Sunday, June 1, 2014

Hustler 6BTV Installation completed

Well at last the Hustler is up and running but it took a little while. 
I completed my tilt over plate, not the exact quality of DX Engineering but near enough and it does the job which made life easier when I was doing my tuning. 

The tilt plate works with the one bolt at the bottom left, all others are removed and it's hinged so that the antenna just swings over. Finished off with a little bit of a rockery to keep the XYL happy!

As soon as I started testing the antenna with the MFJ 259 I realised whoever had the Hustler previously either had it raised on a mast or used it as a ground base but with limited radials. The readings were all at the low end of the bands if not below, especially the 30 meter trap which was reading 700 kHz down which was way out. Because I have an extensive ground radial system in place I guessed this was why the readings were so low.

So I went through the instruction sheet and followed the process of tuning by adjusting all the tubes but with little effect, obviously this was for minor tuning and not large adjustments which was clearly required. 

Further reading on QRZ and other websites pointed me towards the DX engineering website where there were full instructions on what to do if band readings were all low. The answer is to adjust each trap so that they are placed in to the correct frequency and then finer adjustments are completed by moving the tubes. Evidently this is not unusual and can be due to either due to good soil conditions, near water or a very good radial system.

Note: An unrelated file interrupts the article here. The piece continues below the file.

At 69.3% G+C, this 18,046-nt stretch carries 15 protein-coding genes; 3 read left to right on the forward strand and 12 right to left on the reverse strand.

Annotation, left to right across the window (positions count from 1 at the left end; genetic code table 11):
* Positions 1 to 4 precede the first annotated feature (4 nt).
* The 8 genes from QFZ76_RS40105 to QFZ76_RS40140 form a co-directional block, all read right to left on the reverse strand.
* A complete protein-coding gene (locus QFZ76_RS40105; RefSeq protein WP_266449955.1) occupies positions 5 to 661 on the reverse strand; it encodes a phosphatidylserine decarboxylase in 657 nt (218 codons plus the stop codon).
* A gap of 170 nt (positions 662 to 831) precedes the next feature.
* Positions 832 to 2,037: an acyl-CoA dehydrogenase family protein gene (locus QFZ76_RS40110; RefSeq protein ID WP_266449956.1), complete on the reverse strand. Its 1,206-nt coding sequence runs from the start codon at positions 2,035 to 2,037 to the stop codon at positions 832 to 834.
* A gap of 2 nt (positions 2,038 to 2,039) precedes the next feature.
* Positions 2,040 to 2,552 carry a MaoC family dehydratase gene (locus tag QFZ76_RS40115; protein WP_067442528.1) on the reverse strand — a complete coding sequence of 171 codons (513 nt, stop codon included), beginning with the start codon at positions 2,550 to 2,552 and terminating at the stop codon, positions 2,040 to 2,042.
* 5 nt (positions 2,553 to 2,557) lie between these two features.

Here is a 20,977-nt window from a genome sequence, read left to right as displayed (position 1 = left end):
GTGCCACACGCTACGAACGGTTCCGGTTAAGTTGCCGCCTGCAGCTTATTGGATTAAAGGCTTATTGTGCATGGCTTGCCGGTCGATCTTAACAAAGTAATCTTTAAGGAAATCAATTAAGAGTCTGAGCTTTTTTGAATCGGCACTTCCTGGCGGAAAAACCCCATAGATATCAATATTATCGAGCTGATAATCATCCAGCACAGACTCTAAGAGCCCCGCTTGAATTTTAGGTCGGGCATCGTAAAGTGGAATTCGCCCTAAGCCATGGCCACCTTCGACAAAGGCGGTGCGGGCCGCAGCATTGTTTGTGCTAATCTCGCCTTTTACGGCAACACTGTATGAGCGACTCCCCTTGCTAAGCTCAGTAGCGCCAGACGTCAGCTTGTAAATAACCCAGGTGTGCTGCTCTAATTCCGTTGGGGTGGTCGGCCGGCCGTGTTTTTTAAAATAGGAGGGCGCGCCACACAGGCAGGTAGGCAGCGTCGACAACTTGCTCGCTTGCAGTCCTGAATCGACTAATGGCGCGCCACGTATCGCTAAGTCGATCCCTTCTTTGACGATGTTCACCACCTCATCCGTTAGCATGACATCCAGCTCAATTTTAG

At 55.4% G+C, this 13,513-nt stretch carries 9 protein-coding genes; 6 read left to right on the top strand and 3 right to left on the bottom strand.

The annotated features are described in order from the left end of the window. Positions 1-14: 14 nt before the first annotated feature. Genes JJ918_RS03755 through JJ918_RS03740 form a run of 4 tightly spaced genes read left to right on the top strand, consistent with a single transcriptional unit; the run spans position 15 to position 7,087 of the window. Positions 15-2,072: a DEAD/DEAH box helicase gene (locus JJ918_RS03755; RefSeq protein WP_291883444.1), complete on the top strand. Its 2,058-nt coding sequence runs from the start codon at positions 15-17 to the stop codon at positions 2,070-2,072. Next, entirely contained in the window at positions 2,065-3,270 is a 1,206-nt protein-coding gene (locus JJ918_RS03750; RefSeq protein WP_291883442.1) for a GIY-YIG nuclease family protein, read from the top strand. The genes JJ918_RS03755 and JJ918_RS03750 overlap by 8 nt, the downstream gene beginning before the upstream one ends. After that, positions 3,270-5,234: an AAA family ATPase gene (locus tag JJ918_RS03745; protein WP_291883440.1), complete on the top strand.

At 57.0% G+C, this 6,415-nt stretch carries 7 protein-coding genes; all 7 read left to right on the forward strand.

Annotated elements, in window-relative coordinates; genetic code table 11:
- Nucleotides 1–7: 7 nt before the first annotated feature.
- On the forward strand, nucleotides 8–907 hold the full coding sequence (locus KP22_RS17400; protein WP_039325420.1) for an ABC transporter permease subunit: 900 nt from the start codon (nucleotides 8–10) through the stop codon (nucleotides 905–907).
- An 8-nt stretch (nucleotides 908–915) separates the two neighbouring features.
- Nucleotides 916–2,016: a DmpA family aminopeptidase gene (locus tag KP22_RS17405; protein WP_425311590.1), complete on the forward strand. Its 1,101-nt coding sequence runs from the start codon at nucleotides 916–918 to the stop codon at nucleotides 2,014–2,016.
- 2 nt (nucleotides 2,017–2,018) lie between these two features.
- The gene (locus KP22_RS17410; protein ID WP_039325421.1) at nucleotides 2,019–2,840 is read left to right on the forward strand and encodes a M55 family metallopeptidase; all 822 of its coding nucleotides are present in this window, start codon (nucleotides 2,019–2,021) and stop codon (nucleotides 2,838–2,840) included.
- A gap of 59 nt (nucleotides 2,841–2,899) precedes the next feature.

So I followed the instructions and adjusted all the traps. Moving each trap is a fairly easy process provided you don’t get too ham fisted and do small adjustments. Initially I thought this might be a little tricky especially if these traps are reasonably new (this is meant to be a 3 month old antenna)!

So imagine my surprise (not!) that all the traps were fairly loose and it was obvious that these had been moved a number of times before. There is absolutely no way this antenna is 3 months old, not even 6, I would guess certainly around a couple of years minimum! 
Anyway after a couple of tries I got the hang of it and suffice to say the bands are back up to their correct frequencies including the 30 meter trap. 

In the shot above there are some guy attachments in place but they are not tightened so everything looks a bit loose, the old 30 meter fibre glass mast is to one side ready to be stored away.

So far I've done some initial testing having had a couple of QSO’s with some local European stations and received good signal reports. Testing against the Cobweb the Hustler is slightly down by a few S points but that’s to be expected as the cobweb is high up and situated in a good position so there’s no real surprise there. It’s early days yet but I shall give the antenna a good work out this week and see how it goes.

Thursday, May 29, 2014

Hustler 6BTV Installation and Alterations

I feel I am becoming the original grumpy old man but sometimes I do feel justified.

The Hustler was delivered yesterday and without going in to too many details, I had questioned the seller about how old the antenna was (a claimed 3 months) but on arrival and inspection it was obvious it was much older. 

There was corrosion and rust and some connections looked very worn, added to the fact that the seller had mysteriously sold a hustler antenna the week before with the exactly the same pictures and description except that one was highlighted as 6 months old, I was naturally suspicious
He assured me it was a different antenna and that a friend of his on seeing he was selling a hustler asked him to sell his, (yeah right)! 

Anyway, grump over and after a thorough inspection check, all parts were duly ticked off and I knew I could work with the antenna. I would however have to give it a good clean and at the same time add a few of my own minor accessories.

Thankfully having a motorbike I have all the metal cleaners you could wish for and I spent most of the day cleaning up each segment and traps, it’s by no means perfect but looks a lot better, I now just need to spray on some Krylon coating to keep it protected.